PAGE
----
Green Park officials reduce financial burden on citizens

\Call the Tune\ by Mike Anthony

\”Call the Tune\” by Mike Anthony

As recovery from the greatest recession since the Great Depression seems to be grinding to a halt, many governmental entities are looking to taxpayers to continue to fund lavish employee salaries and benefits — salaries and benefits that far exceed those of the average working person.

Many elected officials continue to consider putting the squeeze on taxpayers the only alternative to dwindling revenues.

Quite frankly, discussing a tax-rate increase is much easier than making hard and painful decisions about reducing expenditures.

Members of the Board of the Directors of the Mehlville Fire Protection District are among the handful of elected officials who have been willing to make difficult decisions about reducing expenditures and reining in excessive benefits.

This is the same board that placed two propositions on the ballot that were overwhelmingly approved by voters and reduced the district’s tax-rate ceiling by a total of 40 cents.

Another group of elected officials, the Green Park Board of Aldermen, recently made a bold move to help relieve the financial burden on its residents.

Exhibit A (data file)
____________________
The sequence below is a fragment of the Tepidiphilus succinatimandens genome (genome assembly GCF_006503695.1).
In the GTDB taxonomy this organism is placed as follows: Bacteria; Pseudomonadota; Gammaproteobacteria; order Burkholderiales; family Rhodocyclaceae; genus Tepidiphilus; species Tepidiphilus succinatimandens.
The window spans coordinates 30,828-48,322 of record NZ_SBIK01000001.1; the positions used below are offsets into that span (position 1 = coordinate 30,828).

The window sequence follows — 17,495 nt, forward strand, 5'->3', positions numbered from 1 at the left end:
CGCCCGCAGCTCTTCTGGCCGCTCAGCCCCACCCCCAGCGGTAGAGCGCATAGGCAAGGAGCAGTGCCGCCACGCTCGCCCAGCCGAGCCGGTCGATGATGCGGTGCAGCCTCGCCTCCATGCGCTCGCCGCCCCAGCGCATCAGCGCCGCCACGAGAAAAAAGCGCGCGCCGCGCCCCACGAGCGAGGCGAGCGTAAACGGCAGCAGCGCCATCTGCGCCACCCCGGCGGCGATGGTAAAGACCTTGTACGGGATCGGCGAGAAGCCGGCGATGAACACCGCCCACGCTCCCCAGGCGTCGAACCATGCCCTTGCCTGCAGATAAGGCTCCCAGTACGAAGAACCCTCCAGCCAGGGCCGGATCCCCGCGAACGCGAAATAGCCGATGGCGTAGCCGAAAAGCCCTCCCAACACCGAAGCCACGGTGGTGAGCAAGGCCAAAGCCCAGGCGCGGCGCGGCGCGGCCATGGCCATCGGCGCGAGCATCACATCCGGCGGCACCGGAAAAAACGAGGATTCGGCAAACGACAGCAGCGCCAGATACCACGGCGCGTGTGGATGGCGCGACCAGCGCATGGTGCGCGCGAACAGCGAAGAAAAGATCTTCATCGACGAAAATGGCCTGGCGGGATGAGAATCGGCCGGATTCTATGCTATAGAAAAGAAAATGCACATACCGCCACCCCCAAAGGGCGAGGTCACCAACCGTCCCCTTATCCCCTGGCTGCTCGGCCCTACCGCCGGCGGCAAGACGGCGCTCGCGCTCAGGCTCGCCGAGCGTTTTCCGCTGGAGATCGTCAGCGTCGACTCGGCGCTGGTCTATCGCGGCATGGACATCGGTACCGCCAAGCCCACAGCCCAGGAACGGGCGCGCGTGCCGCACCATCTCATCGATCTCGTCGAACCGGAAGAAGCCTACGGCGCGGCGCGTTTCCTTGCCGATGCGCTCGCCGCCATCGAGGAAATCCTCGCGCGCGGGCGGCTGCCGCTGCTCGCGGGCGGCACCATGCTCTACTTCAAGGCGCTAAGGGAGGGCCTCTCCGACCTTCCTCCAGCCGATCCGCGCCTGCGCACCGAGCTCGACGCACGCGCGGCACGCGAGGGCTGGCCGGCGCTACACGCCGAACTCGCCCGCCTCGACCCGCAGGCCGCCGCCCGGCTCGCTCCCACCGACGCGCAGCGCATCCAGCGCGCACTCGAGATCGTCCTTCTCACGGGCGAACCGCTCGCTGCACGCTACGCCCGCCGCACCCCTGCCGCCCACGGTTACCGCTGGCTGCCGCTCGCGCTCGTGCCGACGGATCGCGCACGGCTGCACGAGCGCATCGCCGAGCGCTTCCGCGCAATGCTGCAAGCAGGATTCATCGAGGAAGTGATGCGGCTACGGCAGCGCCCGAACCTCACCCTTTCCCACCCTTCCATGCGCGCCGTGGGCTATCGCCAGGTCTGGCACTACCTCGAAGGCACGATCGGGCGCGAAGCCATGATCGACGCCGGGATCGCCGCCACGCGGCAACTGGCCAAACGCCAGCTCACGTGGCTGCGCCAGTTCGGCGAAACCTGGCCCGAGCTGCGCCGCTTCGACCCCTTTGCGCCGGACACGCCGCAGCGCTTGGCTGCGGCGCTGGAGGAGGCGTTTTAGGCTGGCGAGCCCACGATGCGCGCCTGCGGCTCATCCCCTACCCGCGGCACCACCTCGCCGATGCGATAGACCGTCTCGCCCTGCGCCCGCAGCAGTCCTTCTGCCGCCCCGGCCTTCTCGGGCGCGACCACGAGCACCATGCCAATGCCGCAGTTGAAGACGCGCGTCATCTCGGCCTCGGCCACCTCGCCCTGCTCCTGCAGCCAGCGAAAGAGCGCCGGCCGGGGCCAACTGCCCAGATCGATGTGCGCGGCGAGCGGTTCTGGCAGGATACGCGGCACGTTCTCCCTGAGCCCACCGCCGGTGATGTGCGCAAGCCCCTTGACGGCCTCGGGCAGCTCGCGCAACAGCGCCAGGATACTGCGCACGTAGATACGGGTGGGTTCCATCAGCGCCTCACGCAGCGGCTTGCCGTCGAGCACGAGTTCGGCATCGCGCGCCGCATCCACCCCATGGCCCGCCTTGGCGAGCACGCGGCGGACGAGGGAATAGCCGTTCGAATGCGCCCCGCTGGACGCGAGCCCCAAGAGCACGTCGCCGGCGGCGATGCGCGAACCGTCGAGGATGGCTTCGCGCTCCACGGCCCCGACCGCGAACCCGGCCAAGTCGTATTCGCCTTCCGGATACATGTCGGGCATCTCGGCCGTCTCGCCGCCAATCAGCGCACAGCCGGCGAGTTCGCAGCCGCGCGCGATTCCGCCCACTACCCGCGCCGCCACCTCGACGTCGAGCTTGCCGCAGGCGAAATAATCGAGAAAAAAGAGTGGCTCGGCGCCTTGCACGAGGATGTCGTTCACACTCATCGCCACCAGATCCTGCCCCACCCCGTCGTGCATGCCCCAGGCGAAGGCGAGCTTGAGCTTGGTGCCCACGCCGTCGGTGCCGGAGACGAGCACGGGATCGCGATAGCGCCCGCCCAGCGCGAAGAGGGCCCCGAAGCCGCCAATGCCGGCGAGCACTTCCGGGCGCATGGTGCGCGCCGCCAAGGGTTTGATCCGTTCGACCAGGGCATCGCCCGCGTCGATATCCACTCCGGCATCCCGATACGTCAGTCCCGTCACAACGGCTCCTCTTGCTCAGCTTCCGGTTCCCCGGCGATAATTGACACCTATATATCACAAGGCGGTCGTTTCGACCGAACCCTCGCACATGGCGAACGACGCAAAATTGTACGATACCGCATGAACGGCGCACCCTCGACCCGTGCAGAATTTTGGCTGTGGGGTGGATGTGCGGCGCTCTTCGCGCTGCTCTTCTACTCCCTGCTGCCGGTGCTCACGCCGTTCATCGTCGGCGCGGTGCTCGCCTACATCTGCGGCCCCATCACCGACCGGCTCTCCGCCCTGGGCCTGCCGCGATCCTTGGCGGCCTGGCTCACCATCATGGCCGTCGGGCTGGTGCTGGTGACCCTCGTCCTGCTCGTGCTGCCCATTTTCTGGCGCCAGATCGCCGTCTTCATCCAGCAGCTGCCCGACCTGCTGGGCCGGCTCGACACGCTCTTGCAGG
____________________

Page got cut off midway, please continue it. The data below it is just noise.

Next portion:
The Green Park board voted last month to approve a resolution authorizing a temporary reduction in the amount homeowners pay for the city’s sewer lateral program.

Residents in April 2005 approved Proposition 1, which allowed the city to fund a pool to help pay for repairs to sewer laterals. Since 2006, homeowners have been paying $50 annually to the city’s sewer lateral fund.

The resolution that was unanimously approved by the Board of Aldermen temporarily reduced the sewer lateral fee by $15 to $35.

The resolution noted the sewer lateral fund “has a sufficient balance to ensure faithful completion of repairs for the near future …”

The resolution also calls for the city administrator/city clerk to annually review and evaluate the sewer lateral’s fund balance and make a recommendation to the Board of Aldermen on whether the fee should remain at $35 for another year or be increased.

While some may contend that $15 isn’t a lot of money, we believe just the opposite. Given the state of the economy, every little bit saved helps.

Therefore, we applaud Green Park officials for easing the financial burden on its residents. We’d also like to point out that Green Park remains one of area’s most financially stable cities — without levying a property tax.